New marketing collective bids to move beyond PI as Accidents Direct plans big panel expansion

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21 January 2013

Georgiou: we are ahead of the game

A new marketing collective that is targeting consumer and commercial legal work is preparing for launch, Legal Futures can reveal.

Simply Lawyers argues that post-Jackson it is important that solicitors “move past the divide within their practice when it comes to marketing” that meant previously such activity was focused on the personal injury (PI) department.

Meanwhile, Accidents Direct hopes to become the country’s leading claims management company by bringing more firms onto its panel and so increasing its multi-million pound advertising budget.

Simply Lawyers is the brainchild of Matthew Waterfield, a member of the Chartered Institute of Legal Executives and founder of claims management company Injury Lawyers UK, and his two non-lawyer partners. It covers PI, domestic and commercial conveyancing, employment, wills and probate, professional negligence, immigration and commercial work so that “we can offer an ‘across the board’ service to clients”, he said.

To join the panel, firms have to subscribe to at least two of the disciplines and pay a minimium of £10,000 a month. Mr Waterfield said he is looking to launch with at least 10 firms so as to secure a first-year marketing spend of £1m.

The package for firms includes a 24-hour call centre, “professionally presented and executed marketing campaigns”, and a client-vetting service with the aim of a 90% “qualified enquiry guarantee” – meaning 90% of referrals will turn into work. He said Injury Lawyers UK had a 98% case acceptance rate.

He said he was confident that the model would be compliant with the upcoming ban on referral fees in PI because it would be clear what services firms receive for their money and there would be no element of “payment for nothing”.

“We feel is a breath of fresh air in the industry,” Mr Waterfield said. “We will provide a national marketing campaign in all areas of law with no stipulations as to name changes and profit shares like others in the market with similar products.” It also offered firms the chance to grow together and not be “tied to any pre-existing rules” like some other networks.

Accident Direct has just signed up its 80th solicitor shareholder firm, and managing director Chris Georgiou said he hoped to reach about 140 by the end of the year before closing the doors. Firms have from five to 40 partners.

The company changed its model around 18 months ago in anticipation of a referral fee ban; where previously it operated a standard model of selling on leads to panel firms, now it is a co-operative where firms buy one or more shares in the company at £2,000 (each corresponding to a slot on the rota) and become part-owners of the business. Each slot then costs £40,000 a year and the referral system is automated.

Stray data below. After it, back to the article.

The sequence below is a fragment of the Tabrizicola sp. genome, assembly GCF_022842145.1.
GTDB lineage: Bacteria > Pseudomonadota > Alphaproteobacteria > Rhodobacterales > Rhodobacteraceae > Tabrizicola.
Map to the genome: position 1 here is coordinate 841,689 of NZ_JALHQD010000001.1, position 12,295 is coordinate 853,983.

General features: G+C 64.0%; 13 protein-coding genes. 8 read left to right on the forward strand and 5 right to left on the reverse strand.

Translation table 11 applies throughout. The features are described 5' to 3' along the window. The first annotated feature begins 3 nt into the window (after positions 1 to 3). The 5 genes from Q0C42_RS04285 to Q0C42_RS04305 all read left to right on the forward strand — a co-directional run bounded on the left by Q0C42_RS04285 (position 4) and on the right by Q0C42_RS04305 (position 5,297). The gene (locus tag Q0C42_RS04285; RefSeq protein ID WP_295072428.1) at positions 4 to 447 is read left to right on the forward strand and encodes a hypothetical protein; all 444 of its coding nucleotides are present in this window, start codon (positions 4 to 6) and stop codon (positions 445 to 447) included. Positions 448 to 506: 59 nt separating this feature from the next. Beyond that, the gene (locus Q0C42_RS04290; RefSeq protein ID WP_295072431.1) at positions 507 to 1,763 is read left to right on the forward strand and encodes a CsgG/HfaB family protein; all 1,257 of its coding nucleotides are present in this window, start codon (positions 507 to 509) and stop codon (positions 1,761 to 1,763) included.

Mr Georgiou said he was confident the model would comply with the ban, noting that it had passed muster with 80 COLPs (compliance officers for legal practice). “I think we are ahead of the game,” he told Legal Futures. “The claims industry continues to thrive, and we know that with a panel our size we will be able to offer an exceptional service in the highly competitive no win, no fee arena.”

The best-known PI marketing collective, InjuryLawyers4U, recently opened up its 43-strong panel for the first time in eight years.

This Wednesday the board of the Solicitors Regulation Authority will decide on how it will implement the referral fee ban, following the consultation issued in October. The rules will then have to be approved by the Legal Services Board ahead of the ban coming into force on 1 April.

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Legal Futures Blog

Small claims 2013 v 2018: What has changed?

Brett Dixon APIL

Successive governments have considered increasing the small claims limit for personal injury claims, at the behest of the insurance industry lobby, from £1,000 to £5,000. But the lower limit remains unchanged because, so far, evidence and reasoning have prevailed. The last time the government tried to implement an increase was in 2013 when it concluded that it would keep the issue under consideration for implementation “when appropriate”. Nothing has happened to suppose a small claims limit of £5,000 is any more “appropriate” in 2018 than it was in 2013.

January 15th, 2018